Rapper F.A.B.L.E. Finds Peace in "The Lyrics That Opened the Door"

This true-life story is a repost from our sister site, Our Life Logs®


Editor’s Note

This is the story of Chris "F.A.B.L.E." Horace as captured by the team at Our Life Logs. The following is brought to you in partnership with Guitars Over Guns, and organization that aims to change the lives of disadvantaged students through music and strong, consistent mentorship. We hope you check them out!


The Lyrics That Opened the Door

Detroit, Michigan. 1998. I was sent into the world by a struggling, drug-addicted mother. She couldn’t keep me, and I don’t know if she put up a fight. Either way, my story didn’t continue with her or anyone from my biological family. It continued with a single black man who was a lawyer who specialized in child and neglect cases and had seen the worst of the worst. As the equation goes, you mix in his social worker friend and you got yourself an adoption.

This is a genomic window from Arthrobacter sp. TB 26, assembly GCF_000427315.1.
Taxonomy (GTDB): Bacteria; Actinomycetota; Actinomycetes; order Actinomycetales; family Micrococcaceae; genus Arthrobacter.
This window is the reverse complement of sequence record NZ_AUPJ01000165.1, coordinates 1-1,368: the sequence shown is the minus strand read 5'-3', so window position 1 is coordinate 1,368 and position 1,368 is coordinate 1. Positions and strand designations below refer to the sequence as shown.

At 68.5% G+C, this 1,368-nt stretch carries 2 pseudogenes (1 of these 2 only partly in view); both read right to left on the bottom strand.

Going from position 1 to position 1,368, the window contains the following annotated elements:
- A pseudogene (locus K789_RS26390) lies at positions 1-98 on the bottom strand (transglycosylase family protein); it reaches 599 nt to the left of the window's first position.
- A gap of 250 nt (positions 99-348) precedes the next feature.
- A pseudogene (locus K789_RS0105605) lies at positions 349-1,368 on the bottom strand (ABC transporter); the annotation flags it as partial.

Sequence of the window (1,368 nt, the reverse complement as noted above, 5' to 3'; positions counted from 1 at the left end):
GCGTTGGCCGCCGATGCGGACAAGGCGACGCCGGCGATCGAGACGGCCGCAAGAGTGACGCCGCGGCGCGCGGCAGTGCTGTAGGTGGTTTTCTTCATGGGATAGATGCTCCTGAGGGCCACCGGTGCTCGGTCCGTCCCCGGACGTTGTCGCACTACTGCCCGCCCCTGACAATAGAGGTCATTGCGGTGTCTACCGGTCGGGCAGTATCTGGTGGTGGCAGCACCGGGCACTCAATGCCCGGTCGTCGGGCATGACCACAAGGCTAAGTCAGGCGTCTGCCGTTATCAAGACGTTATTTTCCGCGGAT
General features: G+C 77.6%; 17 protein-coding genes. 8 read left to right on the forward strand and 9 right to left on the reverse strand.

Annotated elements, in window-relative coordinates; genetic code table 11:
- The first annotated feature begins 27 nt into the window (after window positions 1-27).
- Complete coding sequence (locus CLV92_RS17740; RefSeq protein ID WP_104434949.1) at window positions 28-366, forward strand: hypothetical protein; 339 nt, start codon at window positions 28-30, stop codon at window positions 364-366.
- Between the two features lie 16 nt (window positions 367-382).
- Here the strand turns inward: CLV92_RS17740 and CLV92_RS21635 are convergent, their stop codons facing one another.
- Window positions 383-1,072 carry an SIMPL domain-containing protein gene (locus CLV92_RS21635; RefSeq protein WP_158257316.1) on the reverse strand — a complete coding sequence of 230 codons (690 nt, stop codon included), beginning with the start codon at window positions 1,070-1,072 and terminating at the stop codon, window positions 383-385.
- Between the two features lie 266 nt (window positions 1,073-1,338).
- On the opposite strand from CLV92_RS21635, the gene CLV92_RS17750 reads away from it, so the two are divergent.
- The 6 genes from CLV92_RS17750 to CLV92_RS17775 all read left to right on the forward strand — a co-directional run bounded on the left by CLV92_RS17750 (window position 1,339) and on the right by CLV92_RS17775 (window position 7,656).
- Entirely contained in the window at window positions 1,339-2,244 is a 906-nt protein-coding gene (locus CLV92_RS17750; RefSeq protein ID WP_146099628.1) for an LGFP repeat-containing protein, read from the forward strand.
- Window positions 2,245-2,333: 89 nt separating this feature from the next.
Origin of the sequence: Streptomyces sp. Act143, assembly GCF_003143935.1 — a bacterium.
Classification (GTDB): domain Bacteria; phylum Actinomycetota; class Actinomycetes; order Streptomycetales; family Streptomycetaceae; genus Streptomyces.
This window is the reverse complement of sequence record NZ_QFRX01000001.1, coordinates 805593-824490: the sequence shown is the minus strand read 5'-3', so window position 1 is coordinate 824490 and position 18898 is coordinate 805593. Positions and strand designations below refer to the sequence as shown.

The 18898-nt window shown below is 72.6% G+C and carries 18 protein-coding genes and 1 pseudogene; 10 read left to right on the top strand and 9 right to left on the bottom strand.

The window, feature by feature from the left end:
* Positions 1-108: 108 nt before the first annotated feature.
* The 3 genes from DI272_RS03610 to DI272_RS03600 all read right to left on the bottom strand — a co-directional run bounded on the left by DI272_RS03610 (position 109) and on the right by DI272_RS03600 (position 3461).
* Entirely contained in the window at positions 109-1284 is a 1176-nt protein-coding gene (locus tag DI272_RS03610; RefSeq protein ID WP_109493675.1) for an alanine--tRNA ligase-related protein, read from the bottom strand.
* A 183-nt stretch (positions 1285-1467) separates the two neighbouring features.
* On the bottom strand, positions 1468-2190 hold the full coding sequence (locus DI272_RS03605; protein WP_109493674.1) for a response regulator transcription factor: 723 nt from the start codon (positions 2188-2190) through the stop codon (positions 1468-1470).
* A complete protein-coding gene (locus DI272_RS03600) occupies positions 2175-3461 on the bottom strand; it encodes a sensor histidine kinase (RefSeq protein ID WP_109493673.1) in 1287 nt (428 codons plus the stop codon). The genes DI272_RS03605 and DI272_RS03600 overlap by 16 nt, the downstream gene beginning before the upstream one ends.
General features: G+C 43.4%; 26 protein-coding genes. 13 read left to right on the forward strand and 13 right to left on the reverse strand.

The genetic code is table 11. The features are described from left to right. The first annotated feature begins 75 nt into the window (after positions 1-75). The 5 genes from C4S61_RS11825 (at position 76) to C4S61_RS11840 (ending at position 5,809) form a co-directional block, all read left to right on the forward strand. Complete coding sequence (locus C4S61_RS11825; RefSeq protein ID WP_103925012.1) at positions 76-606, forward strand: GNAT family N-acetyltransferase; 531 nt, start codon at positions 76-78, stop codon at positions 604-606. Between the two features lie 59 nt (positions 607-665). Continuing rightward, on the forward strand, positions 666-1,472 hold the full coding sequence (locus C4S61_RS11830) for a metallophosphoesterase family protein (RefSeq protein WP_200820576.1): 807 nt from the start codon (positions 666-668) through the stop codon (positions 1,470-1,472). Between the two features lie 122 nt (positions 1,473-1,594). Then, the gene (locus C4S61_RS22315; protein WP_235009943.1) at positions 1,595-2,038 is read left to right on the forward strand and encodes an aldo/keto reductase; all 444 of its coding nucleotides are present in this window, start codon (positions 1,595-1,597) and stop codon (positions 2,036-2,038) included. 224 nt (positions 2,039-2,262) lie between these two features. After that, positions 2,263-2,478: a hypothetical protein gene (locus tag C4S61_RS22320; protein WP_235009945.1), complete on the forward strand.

After all that, Dad took me to Lansing to live with him. A single father adopting a kid was pretty much unheard of, but he made it work. And honestly, I never wanted or sought the affection I couldn’t have in those early years.  He had a busy work schedule, of course, but he gave as much love as two parents. 

Still, my upbringing was interesting. My extended family always did their best to make me feel loved, and yet, I was always aware of the slight differences between us. Knowing, but not knowing why. My grandpa, however, took such a liking to me, and, honestly, he had a hand in my story—but I’m getting ahead of myself. 

At age five, we moved to Chicago to take care of my Grandma (my adopted grandma—or rather, the only grandma I ever really knew) who was dying of cancer and to support my grandfather and disabled uncle.  

And that’s where we stayed for the rest of my childhood. Chicago.


By the second grade in my Baptist elementary school, I started looking around at the two-parent households, like wow, I stand out. I started asking my dad questions. The older I got, the more details he gave. I knew as early as the fourth grade that my mot